Spring 2021 - HIST 332 D100

Politics and Culture in Modern Germany (4)

Class Number: 5636

Delivery Method: Remote


  • Course Times + Location:

    We 9:30 AM – 12:20 PM

  • Prerequisites:

    45 units, including six units of lower division history.



An examination of major themes in German history from the establishment of a united German Empire in 1871 to the reunification of Germany in 1990. Emphasis will be placed on issues related to the formation of German national identity and the problems associated with modernization and militarism. Attention will be given to the difficulties of Weimar democracy, the nature of the Third Reich, and contrasting developments in East and West Germany after 1949.


What constitutes the story of unified Germany? How can we understand the evolution of Germany, one of the strongest economic powers in the world and currently the strongest in Europe, from its starting point in 1871, through world war, economic upheaval, dictatorship, genocide, division, and reunification? What does it mean to be German after 1871, or 1918, or 1948, or 1990? Finally, can German history after 1871 be told without focusing on the 1933-1945 period?

This course examines German history from national unification in 1871 to the country’s position as the most powerful nation in the EU in the 21st century. We will investigate diverse topics and themes within the dual framework of continuity and change, including the idea of a German “special path” of development; German imperialism between unification and the end of WWII; the legacy of Nazism in the post-45 period; the experience of a divided nation during the cold war; concerns about immigration and national identity; the challenge of overcoming political and social division after 1989; Germany’s position as an EU and global leader into the 21st century; and the more recent resurgence of far-right nationalism and antisemitism.

Please note: this course follows a somewhat blended model, in that we will hold weekly live (synchronous) meetings via Zoom, attendance of which is mandatory. Students should expect these live meetings to last about two hours and focus primarily on discussion of assigned readings, with an optional third hour some weeks for Q&A with the prof and informal conversation. Weekly lectures will be delivered asynchronously via Canvas. Students are expected to view the lectures prior to each week’s Zoom meeting. Note that academic honesty and integrity remain as important to the quality of your education and your degree at this time as at any other.


  • Primary Document Close Reading (5% each) 15%
  • Online Attendance and Participation 20%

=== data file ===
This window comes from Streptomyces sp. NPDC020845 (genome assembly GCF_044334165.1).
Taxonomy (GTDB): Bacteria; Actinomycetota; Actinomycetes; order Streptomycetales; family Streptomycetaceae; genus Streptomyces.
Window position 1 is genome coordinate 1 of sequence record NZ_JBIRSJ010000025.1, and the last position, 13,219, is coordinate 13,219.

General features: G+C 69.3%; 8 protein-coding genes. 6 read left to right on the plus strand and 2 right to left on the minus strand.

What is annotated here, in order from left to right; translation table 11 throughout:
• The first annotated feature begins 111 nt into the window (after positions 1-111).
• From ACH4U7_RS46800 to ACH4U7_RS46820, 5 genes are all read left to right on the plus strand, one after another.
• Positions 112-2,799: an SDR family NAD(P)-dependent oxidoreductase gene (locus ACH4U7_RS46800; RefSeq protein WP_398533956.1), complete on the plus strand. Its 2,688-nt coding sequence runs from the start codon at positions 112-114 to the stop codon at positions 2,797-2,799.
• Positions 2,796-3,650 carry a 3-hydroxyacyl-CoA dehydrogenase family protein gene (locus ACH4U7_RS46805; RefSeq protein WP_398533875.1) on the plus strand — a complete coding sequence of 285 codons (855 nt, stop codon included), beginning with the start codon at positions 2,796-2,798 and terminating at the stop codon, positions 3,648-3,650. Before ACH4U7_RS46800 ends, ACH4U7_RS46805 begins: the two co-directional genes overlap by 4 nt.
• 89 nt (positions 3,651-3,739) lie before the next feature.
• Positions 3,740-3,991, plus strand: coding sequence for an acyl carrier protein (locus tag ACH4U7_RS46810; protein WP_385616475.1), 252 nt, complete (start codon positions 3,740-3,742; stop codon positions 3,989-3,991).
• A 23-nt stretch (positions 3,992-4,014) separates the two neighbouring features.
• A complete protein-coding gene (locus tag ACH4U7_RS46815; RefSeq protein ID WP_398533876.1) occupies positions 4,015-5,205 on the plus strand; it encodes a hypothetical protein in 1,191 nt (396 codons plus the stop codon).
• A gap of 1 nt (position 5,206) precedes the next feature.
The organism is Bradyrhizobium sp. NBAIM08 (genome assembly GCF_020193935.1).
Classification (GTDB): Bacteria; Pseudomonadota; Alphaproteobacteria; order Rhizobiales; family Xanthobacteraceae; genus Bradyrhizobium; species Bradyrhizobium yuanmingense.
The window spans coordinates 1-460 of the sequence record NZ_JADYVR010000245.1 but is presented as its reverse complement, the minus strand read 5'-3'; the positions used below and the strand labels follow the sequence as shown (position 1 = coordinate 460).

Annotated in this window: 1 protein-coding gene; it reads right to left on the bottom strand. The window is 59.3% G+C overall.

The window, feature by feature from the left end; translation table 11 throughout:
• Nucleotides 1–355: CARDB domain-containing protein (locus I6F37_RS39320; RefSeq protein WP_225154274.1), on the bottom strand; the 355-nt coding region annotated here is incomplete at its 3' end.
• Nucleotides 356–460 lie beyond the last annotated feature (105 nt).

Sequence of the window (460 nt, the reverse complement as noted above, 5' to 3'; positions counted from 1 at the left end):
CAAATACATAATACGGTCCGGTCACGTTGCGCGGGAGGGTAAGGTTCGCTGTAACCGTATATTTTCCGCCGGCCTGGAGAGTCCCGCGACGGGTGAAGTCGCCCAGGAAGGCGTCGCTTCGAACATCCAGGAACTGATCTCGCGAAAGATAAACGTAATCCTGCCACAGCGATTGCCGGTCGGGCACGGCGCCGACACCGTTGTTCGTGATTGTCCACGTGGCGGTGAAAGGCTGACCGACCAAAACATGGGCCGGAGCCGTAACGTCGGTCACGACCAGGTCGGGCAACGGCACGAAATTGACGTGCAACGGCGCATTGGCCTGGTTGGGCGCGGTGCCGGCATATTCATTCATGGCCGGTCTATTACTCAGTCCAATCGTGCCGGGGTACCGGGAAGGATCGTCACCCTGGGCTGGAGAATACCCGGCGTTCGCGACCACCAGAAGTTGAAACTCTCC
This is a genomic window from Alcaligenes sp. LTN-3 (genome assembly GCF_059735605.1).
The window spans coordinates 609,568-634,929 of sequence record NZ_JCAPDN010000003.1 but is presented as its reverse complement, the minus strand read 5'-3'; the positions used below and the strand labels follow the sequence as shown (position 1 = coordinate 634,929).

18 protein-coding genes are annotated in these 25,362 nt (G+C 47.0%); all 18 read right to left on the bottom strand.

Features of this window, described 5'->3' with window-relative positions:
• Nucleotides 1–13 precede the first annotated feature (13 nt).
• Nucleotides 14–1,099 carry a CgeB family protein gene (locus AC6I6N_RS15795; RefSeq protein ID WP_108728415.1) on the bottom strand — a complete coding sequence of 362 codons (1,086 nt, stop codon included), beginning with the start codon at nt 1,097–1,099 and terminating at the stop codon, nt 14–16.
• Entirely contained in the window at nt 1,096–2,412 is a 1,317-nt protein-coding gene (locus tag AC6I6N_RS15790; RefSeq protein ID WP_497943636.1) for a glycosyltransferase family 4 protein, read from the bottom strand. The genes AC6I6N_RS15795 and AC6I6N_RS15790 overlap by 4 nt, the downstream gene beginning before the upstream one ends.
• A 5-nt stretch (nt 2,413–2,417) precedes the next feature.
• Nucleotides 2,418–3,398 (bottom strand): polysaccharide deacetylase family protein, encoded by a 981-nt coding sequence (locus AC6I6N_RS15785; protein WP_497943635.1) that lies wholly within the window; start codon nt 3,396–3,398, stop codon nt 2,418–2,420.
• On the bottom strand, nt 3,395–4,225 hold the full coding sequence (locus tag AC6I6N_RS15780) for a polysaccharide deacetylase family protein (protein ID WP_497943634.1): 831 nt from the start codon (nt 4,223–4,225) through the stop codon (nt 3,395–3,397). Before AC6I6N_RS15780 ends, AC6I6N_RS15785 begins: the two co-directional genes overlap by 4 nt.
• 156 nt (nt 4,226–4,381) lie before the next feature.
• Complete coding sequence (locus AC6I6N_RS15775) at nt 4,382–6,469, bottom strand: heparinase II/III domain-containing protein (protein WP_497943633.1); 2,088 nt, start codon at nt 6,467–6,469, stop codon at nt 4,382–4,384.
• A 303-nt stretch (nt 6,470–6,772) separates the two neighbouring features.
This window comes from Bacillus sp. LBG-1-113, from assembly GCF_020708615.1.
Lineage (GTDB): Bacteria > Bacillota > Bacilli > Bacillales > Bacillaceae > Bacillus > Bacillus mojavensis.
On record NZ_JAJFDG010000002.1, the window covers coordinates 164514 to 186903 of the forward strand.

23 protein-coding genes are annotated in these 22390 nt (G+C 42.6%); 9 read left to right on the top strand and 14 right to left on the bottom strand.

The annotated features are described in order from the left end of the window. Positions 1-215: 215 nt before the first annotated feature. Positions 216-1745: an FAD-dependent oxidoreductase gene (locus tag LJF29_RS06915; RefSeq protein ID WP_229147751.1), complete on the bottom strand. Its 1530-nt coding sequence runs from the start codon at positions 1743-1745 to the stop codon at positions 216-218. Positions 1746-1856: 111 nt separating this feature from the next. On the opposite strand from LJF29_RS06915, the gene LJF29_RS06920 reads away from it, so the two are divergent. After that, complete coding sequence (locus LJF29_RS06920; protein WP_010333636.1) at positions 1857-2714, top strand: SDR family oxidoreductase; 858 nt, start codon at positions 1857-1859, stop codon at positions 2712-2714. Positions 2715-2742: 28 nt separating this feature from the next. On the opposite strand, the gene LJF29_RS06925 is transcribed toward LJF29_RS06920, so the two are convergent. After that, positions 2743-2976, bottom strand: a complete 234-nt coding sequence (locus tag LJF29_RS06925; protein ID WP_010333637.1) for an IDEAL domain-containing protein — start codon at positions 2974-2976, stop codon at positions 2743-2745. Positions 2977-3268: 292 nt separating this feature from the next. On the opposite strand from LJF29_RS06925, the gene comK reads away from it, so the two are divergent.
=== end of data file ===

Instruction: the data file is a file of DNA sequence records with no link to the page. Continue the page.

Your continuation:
• Primary Text Assessment (15% each) 30%
  • Final Research Project 35%



  • Christopher R. Browning, Ordinary Men (2017)
  • Peter Schneider, The Wall Jumper (any edition)
  • Bernhard Schlink, Guilt About the Past (2009)
  • ONE of the following (any edition):
    • Ernst Jünger, Storm of Steel
    • Joseph Roth, What I Saw: Reports from Berlin
    • Anonymous, A Woman in Berlin: Eight Weeks in the Conquered City (A Diary)
    • Monika Maron, Pavel’s Letters
Plus various short readings made available via Canvas

Registrar Notes:


SFU’s Academic Integrity web site http://www.sfu.ca/students/academicintegrity.html is filled with information on what is meant by academic dishonesty, where you can find resources to help with your studies and the consequences of cheating.  Check out the site for more information and videos that help explain the issues in plain English.

Each student is responsible for his or her conduct as it affects the University community.  Academic dishonesty, in whatever form, is ultimately destructive of the values of the University. Furthermore, it is unfair and discouraging to the majority of students who pursue their studies honestly. Scholarly integrity is required of all members of the University. http://www.sfu.ca/policies/gazette/student/s10-01.html


Teaching at SFU in spring 2021 will be conducted primarily through remote methods. There will be in-person course components in a few exceptional cases where this is fundamental to the educational goals of the course. Such course components will be clearly identified at registration, as will course components that will be “live” (synchronous) vs. at your own pace (asynchronous). Enrollment acknowledges that remote study may entail different modes of learning, interaction with your instructor, and ways of getting feedback on your work than may be the case for in-person classes. To ensure you can access all course materials, we recommend you have access to a computer with a microphone and camera, and the internet. In some cases your instructor may use Zoom or other means requiring a camera and microphone to invigilate exams. If proctoring software will be used, this will be confirmed in the first week of class.

Students with hidden or visible disabilities who believe they may need class or exam accommodations, including in the current context of remote learning, are encouraged to register with the SFU Centre for Accessible Learning (caladmin@sfu.ca or 778-782-3112).